Belo Monte Dam, Brazil

Belo Monte is an hyroelectric project on the Xingú River, currently under construction, which will provide electricity to Vale controlled mining activities in Para. It is the 3rd largest in the world, its installed capacity is set ata round 11.233 MW.

The Belo Monte Dam would divert the flow of the Xingu, devastating an extensive area of the Brazilian rainforest, displace over 20,000 people, and threaten the survival of indigenous tribes that depend on the river. The government says the project will cost more than US$13 billion. While the project will have an installed capacity of 11,233 MW, the dam would be highly inefficient, generating as little as 1000 MW during the 3-4 month low water season. This will be an argument to buil further dams upstream. The project is owned by a consortium called Norte Energia, mostly owned by the government, but mining giant Vale owns around 5% of it.

The Brazilian government has plans to build more than 60 large dams in the Amazon Basin over the next 20 years, implying the destruction of all the magnificent rivers of the Amazon. As the International Rivers network puts it: “The Amazon will become an endless series of lifeless reservoirs, its life drained away by giant walls of concrete and steel.

The country now has around 121,000 megawatts, of which at least 70% is from hydroelectric power plants. There are plans to increase hydroelectricity beyond the real needs of the population. Such plans are driven by primary exports.

Belo Monte is a government project. It is funded primarily by BNDES, a bank with a lending portfolio bigger than the Inter-American Development Bank and the World Bank combined.

Electricity would belong to Eletrobras, Brazil’s government controlled electric power company. The area around Belo Monte now looks like a deforested huge mining operation. An article in Forbes foresees that Belo Monte will face large cost overruns, apart from let alone the environmental damage caused by diverting the tributaries of the Xingu, preventing navigation and fishing.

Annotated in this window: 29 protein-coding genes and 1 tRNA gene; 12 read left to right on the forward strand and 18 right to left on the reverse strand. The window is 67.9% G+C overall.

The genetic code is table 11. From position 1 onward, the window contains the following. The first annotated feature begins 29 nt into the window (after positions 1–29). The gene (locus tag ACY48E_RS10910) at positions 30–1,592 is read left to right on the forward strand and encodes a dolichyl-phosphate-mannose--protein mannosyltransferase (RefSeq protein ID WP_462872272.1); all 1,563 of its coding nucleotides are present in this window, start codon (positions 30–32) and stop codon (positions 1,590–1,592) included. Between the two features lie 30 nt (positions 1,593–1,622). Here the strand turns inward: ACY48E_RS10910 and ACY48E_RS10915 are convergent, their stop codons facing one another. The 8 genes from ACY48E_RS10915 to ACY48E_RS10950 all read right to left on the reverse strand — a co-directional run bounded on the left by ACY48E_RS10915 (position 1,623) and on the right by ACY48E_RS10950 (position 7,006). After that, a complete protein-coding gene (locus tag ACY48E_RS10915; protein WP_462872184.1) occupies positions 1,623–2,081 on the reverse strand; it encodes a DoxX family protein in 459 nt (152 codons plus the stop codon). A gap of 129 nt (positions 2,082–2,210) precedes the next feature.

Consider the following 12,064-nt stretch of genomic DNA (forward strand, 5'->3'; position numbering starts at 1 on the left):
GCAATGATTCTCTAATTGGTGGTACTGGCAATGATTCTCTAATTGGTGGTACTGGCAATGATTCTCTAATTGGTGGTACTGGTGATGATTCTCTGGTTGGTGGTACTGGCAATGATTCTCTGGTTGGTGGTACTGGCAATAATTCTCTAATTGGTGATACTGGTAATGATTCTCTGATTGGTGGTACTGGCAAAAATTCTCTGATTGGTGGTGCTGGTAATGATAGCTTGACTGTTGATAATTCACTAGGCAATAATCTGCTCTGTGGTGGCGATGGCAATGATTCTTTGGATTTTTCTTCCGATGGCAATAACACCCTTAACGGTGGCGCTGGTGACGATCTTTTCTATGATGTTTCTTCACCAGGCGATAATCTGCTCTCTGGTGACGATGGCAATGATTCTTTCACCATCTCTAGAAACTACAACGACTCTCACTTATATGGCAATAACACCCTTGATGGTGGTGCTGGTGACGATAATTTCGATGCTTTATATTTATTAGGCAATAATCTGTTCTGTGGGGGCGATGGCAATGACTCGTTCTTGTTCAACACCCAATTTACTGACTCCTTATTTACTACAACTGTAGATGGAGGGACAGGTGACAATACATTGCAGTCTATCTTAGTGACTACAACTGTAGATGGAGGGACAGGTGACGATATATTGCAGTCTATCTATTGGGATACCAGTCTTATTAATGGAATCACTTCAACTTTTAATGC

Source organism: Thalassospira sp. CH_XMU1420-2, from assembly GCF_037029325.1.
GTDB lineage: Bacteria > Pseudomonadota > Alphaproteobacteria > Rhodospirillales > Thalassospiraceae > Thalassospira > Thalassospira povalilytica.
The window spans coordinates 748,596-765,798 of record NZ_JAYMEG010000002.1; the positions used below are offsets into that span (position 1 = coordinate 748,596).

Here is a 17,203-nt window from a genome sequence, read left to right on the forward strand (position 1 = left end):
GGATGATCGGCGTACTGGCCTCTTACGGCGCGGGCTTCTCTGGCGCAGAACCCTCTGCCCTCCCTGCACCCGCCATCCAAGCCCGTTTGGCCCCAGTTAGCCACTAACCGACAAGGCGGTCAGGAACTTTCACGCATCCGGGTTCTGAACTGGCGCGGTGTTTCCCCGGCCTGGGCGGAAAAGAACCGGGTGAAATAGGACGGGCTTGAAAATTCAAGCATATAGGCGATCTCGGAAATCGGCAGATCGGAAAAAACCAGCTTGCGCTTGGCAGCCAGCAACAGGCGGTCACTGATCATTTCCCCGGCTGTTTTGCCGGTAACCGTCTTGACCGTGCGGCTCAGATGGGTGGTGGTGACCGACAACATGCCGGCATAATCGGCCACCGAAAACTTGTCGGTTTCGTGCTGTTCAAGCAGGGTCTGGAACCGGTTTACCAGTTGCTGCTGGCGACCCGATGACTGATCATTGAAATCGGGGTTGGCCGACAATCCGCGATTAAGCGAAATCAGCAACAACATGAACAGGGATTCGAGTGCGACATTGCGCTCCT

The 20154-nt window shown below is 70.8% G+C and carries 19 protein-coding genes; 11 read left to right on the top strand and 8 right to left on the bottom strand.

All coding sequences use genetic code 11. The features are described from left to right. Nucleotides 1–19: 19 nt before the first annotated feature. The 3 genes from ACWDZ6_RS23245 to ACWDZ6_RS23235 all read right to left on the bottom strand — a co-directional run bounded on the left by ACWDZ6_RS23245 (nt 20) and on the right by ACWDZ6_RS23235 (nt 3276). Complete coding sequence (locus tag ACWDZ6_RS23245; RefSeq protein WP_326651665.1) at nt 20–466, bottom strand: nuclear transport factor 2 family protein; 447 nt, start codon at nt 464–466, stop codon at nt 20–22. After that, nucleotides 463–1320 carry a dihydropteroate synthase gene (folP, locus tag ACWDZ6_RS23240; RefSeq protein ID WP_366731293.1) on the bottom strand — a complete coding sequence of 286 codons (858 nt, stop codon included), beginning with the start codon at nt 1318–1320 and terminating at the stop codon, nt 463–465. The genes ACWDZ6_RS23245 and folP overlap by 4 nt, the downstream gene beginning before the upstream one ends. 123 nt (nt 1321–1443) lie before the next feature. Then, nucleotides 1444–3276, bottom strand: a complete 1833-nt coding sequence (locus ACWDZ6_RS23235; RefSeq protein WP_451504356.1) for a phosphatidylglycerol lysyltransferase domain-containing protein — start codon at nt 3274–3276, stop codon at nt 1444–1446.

The 25,000 workers there will not be employed forever. They have maybe two years to go if all goes according to plan and Belo is finished in 2016. There are continuous complaints from displaced indigenous peoples. In late May 2014, it was reported in The Ecologist that "20 Amazon Indians walked to the Belo Monte dam site to demand the company keep its promises to compensate indigenous communities. Police shot them with 'rubber bullets' and stun grenades, wounding four...".
Basic Data
NameBelo Monte Dam, Brazil
Accuracy of LocationMEDIUM regional level
Source of Conflict
Type of Conflict (1st level)Water Management
Type of Conflict (2nd level)Dams and water distribution conflicts
Specific CommoditiesLand
Project Details and Actors
Project DetailsAbout 20 000 persons will be displaced, belonging to indigenous groups Juruna, Xikrín, Arara, Xipaia, Kuruaya y Kayapó. If other dams are build upstream to secure the water flow in the dry season, the flooded area could reach 18,000 km². The number of displaced people could double.

The government says the project will cost more than US$13 billion. The project will have an installed capacity of 11,233 MW.
Project Area (in hectares)614,000
Level of Investment (in USD)13,000,000,000
Type of PopulationRural
Potential Affected Population20,000-50,000
Start Date2005
Company Names or State EnterprisesVale (Vale) from Brazil